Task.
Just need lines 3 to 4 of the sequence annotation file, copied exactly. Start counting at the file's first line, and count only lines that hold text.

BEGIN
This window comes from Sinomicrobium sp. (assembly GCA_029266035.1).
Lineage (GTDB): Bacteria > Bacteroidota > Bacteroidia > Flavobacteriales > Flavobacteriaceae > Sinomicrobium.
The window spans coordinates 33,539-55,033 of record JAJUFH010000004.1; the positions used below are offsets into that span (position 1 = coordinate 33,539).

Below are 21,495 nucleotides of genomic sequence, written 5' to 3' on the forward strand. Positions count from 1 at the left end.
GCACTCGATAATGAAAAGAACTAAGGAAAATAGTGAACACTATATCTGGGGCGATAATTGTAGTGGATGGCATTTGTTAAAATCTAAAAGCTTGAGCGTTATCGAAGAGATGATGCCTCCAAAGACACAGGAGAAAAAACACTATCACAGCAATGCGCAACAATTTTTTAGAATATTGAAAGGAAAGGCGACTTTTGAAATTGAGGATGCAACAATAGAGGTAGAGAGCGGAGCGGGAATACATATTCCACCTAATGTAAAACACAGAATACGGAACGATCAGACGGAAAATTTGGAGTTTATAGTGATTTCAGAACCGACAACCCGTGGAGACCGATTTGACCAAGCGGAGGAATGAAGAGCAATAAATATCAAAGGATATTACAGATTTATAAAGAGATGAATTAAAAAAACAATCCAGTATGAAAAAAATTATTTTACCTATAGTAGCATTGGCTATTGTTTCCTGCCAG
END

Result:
The window spans coordinates 33,539-55,033 of record JAJUFH010000004.1; the positions used below are offsets into that span (position 1 = coordinate 33,539).

Below are 21,495 nucleotides of genomic sequence, written 5' to 3' on the forward strand. Positions count from 1 at the left end.